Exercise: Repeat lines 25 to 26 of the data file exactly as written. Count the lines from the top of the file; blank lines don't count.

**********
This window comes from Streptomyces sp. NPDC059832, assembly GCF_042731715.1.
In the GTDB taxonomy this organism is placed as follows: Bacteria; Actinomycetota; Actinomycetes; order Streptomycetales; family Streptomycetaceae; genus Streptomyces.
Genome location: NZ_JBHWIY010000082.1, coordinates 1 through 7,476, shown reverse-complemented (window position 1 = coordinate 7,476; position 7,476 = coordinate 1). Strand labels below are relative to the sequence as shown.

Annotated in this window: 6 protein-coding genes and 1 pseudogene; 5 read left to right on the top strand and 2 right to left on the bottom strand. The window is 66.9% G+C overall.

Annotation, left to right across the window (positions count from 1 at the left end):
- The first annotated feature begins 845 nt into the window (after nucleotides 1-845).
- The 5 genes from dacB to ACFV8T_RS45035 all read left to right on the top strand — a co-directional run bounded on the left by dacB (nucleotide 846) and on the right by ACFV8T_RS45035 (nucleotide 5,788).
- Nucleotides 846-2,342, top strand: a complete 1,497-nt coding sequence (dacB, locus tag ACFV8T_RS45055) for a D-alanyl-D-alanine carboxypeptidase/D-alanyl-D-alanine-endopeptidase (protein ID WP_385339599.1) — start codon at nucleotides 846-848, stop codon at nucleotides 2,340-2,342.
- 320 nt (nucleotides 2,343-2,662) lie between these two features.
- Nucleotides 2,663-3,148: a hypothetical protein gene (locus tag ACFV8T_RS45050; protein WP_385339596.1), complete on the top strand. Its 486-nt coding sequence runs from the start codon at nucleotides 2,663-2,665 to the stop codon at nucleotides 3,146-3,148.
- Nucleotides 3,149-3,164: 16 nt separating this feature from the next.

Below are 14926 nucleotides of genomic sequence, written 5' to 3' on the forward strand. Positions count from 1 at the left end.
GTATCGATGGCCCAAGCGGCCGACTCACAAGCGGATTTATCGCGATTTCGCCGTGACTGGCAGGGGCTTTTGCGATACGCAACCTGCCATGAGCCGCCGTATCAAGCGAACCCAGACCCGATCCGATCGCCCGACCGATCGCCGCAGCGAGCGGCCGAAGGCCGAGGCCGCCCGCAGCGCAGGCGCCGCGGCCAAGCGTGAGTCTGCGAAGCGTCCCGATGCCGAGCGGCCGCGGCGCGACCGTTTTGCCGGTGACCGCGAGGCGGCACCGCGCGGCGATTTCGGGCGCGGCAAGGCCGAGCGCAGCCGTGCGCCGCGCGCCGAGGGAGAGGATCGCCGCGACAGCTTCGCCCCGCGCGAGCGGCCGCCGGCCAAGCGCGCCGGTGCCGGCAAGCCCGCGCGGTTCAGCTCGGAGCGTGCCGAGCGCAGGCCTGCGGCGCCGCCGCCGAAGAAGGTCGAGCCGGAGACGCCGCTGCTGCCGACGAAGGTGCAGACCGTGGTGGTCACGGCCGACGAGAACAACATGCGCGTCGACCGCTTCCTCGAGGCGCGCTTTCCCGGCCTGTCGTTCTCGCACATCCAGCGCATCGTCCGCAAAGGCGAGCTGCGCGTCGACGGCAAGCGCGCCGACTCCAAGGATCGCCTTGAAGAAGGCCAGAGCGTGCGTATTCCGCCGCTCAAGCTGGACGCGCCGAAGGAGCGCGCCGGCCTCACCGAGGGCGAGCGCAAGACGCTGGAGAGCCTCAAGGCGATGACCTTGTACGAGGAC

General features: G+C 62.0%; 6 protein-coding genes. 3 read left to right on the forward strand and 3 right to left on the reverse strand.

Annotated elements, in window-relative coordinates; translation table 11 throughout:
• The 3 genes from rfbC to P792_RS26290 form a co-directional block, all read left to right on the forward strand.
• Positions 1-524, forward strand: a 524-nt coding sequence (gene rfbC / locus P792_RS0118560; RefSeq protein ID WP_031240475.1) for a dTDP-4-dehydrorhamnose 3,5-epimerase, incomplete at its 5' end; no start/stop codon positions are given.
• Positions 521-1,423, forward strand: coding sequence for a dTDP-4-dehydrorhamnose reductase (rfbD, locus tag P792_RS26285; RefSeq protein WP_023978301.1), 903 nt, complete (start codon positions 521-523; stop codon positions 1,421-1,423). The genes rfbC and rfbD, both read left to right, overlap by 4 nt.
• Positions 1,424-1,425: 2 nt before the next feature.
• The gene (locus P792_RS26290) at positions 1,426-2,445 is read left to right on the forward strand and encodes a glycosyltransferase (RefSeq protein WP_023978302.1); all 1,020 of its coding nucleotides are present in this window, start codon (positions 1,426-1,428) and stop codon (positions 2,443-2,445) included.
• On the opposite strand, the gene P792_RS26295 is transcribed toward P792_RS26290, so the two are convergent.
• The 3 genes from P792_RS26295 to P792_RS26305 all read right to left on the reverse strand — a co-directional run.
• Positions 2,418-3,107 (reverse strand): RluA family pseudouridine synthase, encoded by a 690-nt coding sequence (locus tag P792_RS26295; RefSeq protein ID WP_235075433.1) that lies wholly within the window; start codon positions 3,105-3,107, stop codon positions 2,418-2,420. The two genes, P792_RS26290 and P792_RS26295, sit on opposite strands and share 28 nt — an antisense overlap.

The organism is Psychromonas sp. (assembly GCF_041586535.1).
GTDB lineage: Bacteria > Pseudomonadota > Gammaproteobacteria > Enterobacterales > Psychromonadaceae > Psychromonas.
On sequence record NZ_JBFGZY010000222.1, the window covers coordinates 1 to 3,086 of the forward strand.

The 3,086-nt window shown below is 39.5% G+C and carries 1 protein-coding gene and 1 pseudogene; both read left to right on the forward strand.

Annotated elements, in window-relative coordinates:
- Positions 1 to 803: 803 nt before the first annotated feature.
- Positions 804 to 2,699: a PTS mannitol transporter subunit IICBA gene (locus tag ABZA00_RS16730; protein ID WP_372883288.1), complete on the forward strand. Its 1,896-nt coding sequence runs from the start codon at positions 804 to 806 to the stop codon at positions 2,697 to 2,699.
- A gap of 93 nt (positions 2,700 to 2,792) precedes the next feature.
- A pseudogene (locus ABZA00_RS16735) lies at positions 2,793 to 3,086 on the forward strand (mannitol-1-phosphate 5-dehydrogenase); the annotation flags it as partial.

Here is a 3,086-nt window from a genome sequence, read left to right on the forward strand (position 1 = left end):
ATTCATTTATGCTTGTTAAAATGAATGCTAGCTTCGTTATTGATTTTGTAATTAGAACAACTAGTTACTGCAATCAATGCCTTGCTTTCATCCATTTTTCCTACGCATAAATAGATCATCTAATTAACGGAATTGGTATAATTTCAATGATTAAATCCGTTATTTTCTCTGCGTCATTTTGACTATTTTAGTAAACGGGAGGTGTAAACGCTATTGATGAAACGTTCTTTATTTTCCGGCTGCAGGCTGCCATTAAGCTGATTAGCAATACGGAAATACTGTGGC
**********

GTDB lineage: Bacteria > Pseudomonadota > Gammaproteobacteria > Enterobacterales > Psychromonadaceae > Psychromonas.
On sequence record NZ_JBFGZY010000222.1, the window covers coordinates 1 to 3,086 of the forward strand.